SAN FRANCISCO (Reuters) - A draft U.S. bill is circulating in Washington D.C. that would curb the U.S. Food and Drug Administration’s regulatory oversight over electronic medical records and some clinical support software, according to a copy of the legislation seen by Reuters.
The Medical Electronic Data Technology Enhancement for Consumers’ Health Act or Medtech Act would limit the FDA’s jurisdiction over medical technology that it classifies as posing low risks to patient safety. It builds on previous efforts in the U.S. Senate and House of Representatives.
The bill is being developed by Republican Senator of Utah Orrin Hatch and Democratic Senator of Colorado Michael Bennet and proposes that some software should not be regulated as medical devices. This includes software for administrative support of hospitals, according to a copy of the draft bill.
The FDA is currently working in concert with other federal agencies to propose a strategy for a risk-based regulatory framework for health IT that balances innovation and patient safety.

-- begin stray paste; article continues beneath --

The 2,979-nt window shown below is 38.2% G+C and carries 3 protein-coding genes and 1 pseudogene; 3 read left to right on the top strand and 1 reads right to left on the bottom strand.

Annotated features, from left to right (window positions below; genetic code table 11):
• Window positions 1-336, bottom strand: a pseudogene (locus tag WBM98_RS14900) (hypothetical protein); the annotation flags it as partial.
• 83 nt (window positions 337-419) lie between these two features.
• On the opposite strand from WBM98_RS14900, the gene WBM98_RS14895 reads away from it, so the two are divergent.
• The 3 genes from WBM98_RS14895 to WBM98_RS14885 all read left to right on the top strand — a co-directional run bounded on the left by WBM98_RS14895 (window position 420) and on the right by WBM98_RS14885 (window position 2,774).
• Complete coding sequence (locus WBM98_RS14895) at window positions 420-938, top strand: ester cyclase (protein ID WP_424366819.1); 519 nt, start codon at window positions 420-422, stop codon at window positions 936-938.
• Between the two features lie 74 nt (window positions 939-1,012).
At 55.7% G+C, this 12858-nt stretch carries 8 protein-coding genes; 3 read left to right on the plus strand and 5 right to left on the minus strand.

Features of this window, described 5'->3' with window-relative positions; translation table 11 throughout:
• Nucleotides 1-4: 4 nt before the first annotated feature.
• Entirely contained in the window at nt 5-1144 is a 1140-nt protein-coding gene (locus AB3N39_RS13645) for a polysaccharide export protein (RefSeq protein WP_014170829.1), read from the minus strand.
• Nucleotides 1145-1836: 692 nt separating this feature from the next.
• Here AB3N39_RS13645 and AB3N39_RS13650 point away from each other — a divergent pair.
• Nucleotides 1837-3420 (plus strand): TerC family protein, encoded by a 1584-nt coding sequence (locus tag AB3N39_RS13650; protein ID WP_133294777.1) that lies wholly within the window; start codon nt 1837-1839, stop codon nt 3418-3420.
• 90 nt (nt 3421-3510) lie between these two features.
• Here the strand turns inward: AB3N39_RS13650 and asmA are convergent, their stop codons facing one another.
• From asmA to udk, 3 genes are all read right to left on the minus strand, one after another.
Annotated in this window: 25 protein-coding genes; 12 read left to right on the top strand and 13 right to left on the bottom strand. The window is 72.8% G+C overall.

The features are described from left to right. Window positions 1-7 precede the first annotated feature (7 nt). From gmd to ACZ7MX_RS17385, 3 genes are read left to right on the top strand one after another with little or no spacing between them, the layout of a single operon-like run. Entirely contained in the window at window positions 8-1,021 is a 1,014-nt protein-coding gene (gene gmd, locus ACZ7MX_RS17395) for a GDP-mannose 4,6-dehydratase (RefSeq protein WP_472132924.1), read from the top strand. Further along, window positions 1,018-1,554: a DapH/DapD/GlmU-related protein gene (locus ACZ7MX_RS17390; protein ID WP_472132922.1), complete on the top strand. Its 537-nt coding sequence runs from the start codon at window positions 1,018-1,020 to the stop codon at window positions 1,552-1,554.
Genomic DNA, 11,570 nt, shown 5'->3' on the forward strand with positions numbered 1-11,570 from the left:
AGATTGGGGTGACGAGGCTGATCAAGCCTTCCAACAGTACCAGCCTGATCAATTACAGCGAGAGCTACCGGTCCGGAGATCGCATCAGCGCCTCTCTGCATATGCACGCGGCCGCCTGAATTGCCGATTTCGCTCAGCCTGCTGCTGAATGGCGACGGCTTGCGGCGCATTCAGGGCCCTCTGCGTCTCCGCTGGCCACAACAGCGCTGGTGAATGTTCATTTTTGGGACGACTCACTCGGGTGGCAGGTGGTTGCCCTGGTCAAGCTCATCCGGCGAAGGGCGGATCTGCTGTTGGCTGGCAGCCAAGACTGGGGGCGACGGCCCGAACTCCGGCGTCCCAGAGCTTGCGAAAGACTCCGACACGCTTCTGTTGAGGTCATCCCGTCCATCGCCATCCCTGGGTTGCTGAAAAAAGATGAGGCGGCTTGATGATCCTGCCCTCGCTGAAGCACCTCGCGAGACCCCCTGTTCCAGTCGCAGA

The FDA declined to comment on pending or proposed legislation.
Some industry experts say the bill would bring clarity to the health IT sector, which is still a regulatory gray area.
“The lack of clear regulation makes it very difficult to plan for the future,” said Dan Haley, vice president of government affairs for electronic medical-records company AthenaHealth.
“The act takes a straightforward and clean approach and as a result is less likely to have unintended consequences,” added Bradley Merrill Thompson, an FDA-specialist with the Washington D.C.-based legal firm Epstein Becker & Green.
Merrill Thompson said the bill would retain FDA oversight over medium-risk or high-risk software, and technology that serves as an accessory to a medical device. But the bill does not propose any specific body or agency that would be charged with determining levels of risk.
AthenaHealth, IBM and other IT companies publicly declared support for the PROTECT Act, a previous effort to prevent FDA from regulating some health technology. The PROTECT act was introduced in February of 2014.
It not yet clear if or when the law will be formally introduced in Congress.
Reporting By Christina Farr; Editing by Cynthia Osterman